Changes to HMRC’s application of the SAO regime
Changes to HMRC’s application of the SAO regime
HMRC update SAO manuals in light of Castlelaw FTT decision.
HMRC have made some changes to their Senior Accounting Officer (SAO) manuals to relax the way that they apply the SAO regime, largely in response to dicta in Castlelaw (No628) Ltd & Irene Douglas v HMRC (Castlelaw). In Castlelaw, the First-tier Tribunal (FTT) highlighted wider factors that HMRC should have taken into account in deciding whether penalties should be charged as a result of a failure to include dormant companies on the SAO certificate.
The factors which the FTT highlighted were:
- “HMRC's Business Risk Review (BRR) gave an overall impression of a group that has 'proper regard for its compliance obligations and has in place proper measures and personnel to deliver'.
- HMRC's assessment of the group's behavioural risk was 'Low'.
- The group paid the right amounts of tax at the right time.
- The group's organisational structure included a substantial number of dormant entities that were either holding companies or special purpose vehicles.
- The failures in question related to two dormant companies (including Castlelaw) which had no 'accounting footprint' in the group – that is, they had no liabilities to any of the taxes included in the SAO regime (see SAOG10300), thus did not need tax accounting arrangements.
- The group participated in a collaborative working arrangement with HMRC.”
The changes in the guidance introduce a number of amendments to previous practice:
Where a failure occurs, HMRC will exercise discretion in deciding whether a penalty should be charged, taking account of factors such as the nature of the failure, the level of risk, whether the failure is symptomatic of underlying weaknesses in the tax accounting arrangements and the corporate's overall compliance. HMRC guidance makes it clear that this is different from reasonable excuse.
This point is essentially a consequence of the approach set out above but, given that non-compliance in relation to dormant companies has historically been one of the main, if not the main, reason for the imposition of penalties, it is worthy of separate comment. SAOG18850 now includes the following statement:
"We will not normally seek to assess penalties where a group of companies or an SAO omitted details of dormant companies where a risk assessment indicates minimal requirement for tax accounting arrangements."
Whilst a positive step, HMRC define a dormant company in this context, as having no profits or income and no assets capable of producing profits, income or gains. The most significant consequence of the underlined extract is that if a company is inactive, but it holds shares in another company, it will not be considered dormant for these purposes. HMRC have provided several examples.
There have been a number of relaxations in relation to the format in which the certificate/notification can be submitted:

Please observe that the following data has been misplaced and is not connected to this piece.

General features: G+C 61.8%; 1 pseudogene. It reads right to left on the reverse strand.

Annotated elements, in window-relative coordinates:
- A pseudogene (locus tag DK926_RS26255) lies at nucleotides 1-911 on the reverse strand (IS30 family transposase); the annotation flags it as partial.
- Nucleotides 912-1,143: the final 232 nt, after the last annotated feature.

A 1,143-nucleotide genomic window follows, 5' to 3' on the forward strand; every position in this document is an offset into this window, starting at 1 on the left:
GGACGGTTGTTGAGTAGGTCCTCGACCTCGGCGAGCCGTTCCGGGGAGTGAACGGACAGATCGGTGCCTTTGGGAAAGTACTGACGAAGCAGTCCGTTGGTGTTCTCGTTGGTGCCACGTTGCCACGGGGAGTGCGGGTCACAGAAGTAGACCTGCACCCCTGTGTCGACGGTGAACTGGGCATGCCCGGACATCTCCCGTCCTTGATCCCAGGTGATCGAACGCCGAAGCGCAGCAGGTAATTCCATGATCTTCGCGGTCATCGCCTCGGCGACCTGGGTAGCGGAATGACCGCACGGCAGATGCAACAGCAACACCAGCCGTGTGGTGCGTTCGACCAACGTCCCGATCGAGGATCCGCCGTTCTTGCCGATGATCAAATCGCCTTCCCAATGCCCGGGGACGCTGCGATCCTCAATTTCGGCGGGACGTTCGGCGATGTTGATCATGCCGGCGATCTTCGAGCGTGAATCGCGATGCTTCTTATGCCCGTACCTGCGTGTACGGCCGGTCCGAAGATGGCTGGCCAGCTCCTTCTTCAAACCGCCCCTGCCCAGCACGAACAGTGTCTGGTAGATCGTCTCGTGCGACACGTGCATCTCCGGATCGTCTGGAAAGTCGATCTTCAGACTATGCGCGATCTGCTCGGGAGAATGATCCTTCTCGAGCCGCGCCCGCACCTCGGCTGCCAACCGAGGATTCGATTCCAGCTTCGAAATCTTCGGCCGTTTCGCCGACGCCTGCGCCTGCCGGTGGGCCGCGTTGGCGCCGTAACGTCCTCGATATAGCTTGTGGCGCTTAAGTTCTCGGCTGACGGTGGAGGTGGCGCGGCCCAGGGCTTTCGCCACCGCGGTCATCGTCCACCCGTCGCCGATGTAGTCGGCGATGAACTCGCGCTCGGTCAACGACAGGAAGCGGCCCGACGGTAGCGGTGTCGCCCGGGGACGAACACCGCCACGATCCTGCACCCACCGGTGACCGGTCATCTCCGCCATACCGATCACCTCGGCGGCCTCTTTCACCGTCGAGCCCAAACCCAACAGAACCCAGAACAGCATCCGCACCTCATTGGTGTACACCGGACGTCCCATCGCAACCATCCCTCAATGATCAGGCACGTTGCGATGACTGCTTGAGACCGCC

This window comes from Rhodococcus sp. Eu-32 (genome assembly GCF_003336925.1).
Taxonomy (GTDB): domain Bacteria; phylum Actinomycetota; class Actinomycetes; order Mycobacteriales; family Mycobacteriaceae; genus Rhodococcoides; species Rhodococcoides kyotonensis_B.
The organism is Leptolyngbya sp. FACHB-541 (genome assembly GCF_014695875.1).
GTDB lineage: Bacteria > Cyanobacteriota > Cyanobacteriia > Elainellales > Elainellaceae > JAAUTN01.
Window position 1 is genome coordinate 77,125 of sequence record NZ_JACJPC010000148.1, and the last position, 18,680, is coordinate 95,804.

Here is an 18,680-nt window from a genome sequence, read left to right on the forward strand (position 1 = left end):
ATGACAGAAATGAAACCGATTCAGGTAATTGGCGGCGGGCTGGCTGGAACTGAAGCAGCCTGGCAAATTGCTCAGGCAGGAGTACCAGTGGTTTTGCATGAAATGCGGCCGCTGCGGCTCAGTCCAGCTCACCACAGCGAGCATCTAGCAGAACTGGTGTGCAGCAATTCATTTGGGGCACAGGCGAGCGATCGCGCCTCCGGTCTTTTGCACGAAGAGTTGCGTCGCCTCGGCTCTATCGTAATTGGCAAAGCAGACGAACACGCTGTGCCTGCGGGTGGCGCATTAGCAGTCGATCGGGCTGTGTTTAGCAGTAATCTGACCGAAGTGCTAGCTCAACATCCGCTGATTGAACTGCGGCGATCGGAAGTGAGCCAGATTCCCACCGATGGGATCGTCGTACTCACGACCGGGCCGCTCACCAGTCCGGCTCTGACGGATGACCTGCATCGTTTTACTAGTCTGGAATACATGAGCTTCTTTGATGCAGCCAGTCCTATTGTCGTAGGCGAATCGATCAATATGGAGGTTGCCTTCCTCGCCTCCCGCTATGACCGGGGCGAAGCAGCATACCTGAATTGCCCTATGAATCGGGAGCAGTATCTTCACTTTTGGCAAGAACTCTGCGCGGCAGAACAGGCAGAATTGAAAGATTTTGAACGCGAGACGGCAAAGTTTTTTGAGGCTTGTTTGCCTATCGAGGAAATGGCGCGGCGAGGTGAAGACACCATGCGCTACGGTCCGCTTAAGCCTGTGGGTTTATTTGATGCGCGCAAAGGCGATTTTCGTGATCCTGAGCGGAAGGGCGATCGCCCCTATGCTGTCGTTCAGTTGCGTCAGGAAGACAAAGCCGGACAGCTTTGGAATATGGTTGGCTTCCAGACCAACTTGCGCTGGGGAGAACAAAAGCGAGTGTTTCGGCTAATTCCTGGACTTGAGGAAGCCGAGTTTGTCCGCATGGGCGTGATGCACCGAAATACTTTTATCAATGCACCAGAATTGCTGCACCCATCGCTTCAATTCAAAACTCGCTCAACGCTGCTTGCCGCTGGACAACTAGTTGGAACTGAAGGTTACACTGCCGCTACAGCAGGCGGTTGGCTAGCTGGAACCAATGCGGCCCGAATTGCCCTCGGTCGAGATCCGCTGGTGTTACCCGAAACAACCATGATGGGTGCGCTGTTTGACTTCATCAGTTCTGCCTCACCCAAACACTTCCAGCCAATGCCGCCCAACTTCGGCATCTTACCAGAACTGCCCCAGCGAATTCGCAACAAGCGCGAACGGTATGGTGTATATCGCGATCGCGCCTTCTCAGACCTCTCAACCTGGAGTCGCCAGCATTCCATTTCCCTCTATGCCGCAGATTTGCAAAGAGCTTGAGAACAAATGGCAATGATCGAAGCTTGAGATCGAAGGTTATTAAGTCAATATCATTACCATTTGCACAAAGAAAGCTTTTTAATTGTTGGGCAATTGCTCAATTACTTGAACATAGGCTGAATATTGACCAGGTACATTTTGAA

- The SAO can now provide a combined notification and certificate – specimen wording for an unqualified notification/certificate is included in HMRC's updated guidance;
- The certificate can now be incorporated within an email, provided that the email is sent by the SAO personally (to be validated through HMRC's email protocol) and it contains their electronic signature (see HMRC's updated guidance). This is a positive development but, in most cases, will be of limited value in relation to any last-minute submissions, unless the SAO personally is already covered by the email protocol;
- There has been a relaxation in HMRC's attitude to the use of "to the best of my knowledge and belief" in that this will no longer be regarded as effectively qualifying an otherwise unqualified certificate (see HMRC's guidance); and
- SAOG13100 opens up the possibility that HMRC will agree to extend the notification deadline in limited circumstances, however no examples are provided to indicate what these circumstances may be.
The effect of the above changes should be to reduce the number of penalties for inconsequential offences. An increased emphasis upon compliance with the main duty of the SAO to establish and maintain appropriate tax accounting arrangements and the basis upon which certificates are submitted can also be expected. In this respect, the low risk indicators set out in HMRC’s Business Risk Review guidance provide a clear indication of what these arrangements should include.
If you would like to hear more about how changes to HMRC’s SAO guidance may affect your business, please speak to your usual contact.
For further information please contact :
© 2022 KPMG LLP a UK limited liability partnership and a member firm of the KPMG global organisation of independent member firms affiliated with KPMG International Limited, a private English company limited by guarantee. All rights reserved.
For more detail about the structure of the KPMG global organisation please visit https://home.kpmg/governance.